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Ontario NDP proposes “buy local” rules for government spending

The Ontario NDP is endorsing a policy used all over the United States to support local industry. As reported in the Globe and Mail, NDP leader Andrea Horwath “reiterated her commitment to an expanded ‘Buy Ontario’ policy in Bombardier Transportation’s Thunder Bay plant on Friday.” That policy “would mean all provincial and municipal projects would need to use Ontario materials unless they’re more than 10 per cent more expensive than the cheapest foreign-made version.”

The change in policy would be a big step from existing rules requiring 25 per cent of transit project costs only be Canadian content. Horwath said, “Our tax dollars should stay in Ontario to create jobs and opportunity; our natural resources should be doing the same.”

It’s an idea with legs.

Last week, the Council of Canadians called on Harper to let a Canada-US procurement agreement that bans local sourcing by many provincial agencies and municipal governments (for construction) expire as planned at the end of September.

“It was a lopsided deal,” I said in the release. “If Obama’s new ‘Buy American’ rules kill it then good riddance. We can do much better for our municipalities and the thousands of workers still looking or who have stopped looking for work.”

Instead, we should be applying “Buy Canadian” rules to another major stimulus deal for municipal infrastructure. The benefits for Canadian firms would be much greater than the paltry new access they got to US stimulus cash in Harper’s procurement deal — a deal the Canadian Manufacturers and Exporters pushed for very hard.

CME was behind the municipal campaign in Ontario which eventually led to the Federation of Canadian Municipalities endorsing a procurement agreement with the US. The campaign effectively failed to guarantee Canadian firms would not be shut out of state and municipal contracts. But we shouldn’t resort to panic, suggests Scott Sinclair, senior researcher for the Canadian Centre for Policy Alternatives, in a Tyee article this week.

Sinclair writes “there is a lot of misinformation on what it (the new US stimulus bill) actually means with regard to Canada-U.S. relations and future international trade policies.” Neither it nor the last stimulus package contravened US trade commitments in NAFTA or elsewhere, he says.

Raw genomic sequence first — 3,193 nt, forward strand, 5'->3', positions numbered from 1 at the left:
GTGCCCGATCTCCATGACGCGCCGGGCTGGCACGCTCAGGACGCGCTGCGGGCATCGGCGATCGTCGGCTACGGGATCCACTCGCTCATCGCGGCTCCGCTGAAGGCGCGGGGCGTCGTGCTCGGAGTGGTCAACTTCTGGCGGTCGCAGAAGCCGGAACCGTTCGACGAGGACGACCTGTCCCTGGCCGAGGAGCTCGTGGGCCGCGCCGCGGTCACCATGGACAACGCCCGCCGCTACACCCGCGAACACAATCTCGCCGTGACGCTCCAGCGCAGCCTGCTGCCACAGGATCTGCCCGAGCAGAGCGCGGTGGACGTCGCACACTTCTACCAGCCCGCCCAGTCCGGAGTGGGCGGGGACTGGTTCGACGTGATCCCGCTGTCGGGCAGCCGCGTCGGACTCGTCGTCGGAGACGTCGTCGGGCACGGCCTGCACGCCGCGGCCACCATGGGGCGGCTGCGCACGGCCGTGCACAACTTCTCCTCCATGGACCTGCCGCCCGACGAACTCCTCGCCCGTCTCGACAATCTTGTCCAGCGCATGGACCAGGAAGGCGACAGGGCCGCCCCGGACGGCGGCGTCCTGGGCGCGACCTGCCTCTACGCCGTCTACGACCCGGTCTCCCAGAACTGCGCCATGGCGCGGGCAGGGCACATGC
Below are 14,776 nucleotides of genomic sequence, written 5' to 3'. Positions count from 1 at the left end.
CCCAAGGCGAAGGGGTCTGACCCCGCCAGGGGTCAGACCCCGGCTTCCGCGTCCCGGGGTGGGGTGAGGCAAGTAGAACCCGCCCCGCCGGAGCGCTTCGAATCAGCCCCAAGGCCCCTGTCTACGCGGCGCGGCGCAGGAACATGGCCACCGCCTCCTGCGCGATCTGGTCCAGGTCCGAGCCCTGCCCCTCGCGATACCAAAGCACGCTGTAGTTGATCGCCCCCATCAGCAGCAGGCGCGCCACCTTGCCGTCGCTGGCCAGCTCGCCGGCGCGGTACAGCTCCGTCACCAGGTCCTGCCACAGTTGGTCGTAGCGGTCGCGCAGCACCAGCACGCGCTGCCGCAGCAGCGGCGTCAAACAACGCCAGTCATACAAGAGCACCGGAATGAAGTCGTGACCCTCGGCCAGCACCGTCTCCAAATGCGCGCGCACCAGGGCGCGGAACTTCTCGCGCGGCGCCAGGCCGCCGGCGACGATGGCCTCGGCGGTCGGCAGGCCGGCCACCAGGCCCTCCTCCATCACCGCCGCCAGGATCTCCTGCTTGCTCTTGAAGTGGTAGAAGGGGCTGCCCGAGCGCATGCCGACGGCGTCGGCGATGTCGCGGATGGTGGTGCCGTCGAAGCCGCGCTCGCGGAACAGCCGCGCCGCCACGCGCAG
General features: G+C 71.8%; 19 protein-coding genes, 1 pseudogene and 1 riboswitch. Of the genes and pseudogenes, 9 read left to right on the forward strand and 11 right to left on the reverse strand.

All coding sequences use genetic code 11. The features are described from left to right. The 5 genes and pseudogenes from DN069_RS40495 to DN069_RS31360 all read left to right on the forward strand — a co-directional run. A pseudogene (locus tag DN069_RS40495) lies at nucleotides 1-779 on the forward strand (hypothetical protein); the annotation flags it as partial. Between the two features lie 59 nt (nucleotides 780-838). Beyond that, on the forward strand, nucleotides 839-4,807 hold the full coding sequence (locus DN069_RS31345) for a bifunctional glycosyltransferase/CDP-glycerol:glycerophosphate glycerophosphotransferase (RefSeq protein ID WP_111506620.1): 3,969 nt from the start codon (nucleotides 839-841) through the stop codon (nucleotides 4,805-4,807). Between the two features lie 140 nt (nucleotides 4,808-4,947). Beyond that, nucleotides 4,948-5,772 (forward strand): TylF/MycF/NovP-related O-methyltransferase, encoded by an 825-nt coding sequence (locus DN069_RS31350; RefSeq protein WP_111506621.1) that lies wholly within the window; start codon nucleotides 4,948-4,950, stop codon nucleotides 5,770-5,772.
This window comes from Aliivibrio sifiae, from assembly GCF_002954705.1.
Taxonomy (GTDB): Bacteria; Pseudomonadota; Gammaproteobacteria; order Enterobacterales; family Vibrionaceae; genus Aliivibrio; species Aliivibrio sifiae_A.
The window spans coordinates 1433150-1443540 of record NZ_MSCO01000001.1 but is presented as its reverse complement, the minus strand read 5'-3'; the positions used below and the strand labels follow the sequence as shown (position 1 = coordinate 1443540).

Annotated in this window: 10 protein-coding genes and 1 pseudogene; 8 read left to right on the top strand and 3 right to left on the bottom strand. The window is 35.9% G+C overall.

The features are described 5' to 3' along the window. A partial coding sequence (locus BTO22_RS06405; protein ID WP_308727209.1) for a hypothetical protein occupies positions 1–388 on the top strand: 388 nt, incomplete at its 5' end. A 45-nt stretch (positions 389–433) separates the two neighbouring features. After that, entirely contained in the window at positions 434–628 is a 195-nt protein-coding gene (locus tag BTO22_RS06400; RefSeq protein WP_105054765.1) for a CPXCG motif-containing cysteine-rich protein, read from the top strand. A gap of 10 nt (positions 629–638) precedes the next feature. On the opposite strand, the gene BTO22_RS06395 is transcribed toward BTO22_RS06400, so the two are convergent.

“Despite what you might hear from the Conservative government and many media reports, the 2010 Canada-U.S. Government Procurement Agreement (GPA) did not provide Canada with its sought-after exemption from the Buy American provisions in the Recovery Act… Instead, the deal granted Canada a temporary waiver covering seven specific programs funded under the Recovery Act.”

By the time the deal was concluded, over 90 per cent of the stimulus money had been spent, “leaving less than $US 2 billion available to Canadian suppliers,” writes Sinclair. “In return for these slim pickings, Canadian governments made temporary commitments covering a range of municipal and Crown corporation construction, amounting to roughly $CAD 25 billion. The deal was remarkably one-sided, with the bulk of the benefits going to the U.S.”

Sinclair concludes:

“Instead of antagonizing the Obama administration by opposing its jobs initiative, Canadian governments should be enacting new stimulus measures of their own that make better use of our substantial public purchasing to boost Canadian jobs, support new industries such as renewable energy, and assist marginalized groups.”

You can call this protectionism or you can call it smart public policy. Whatever you call it, it’s a policy option used across the United States and the world which the Harper government is systematically denying to Canadian provinces, territories and municipalities through free trade deals with very little going for them.

The latest studies show the proposed Canada-EU free trade deal may increase Canada’s GDP by as little as 0.18 per cent–a quarter of the $12 billion Harper is promising–or as much as 0.36, or half the government prediction. With no evidence his Buy American compromise with Obama helped get Canadians back to work, we should be rejecting Harper’s claims a similar procurement deal with the EU will create jobs.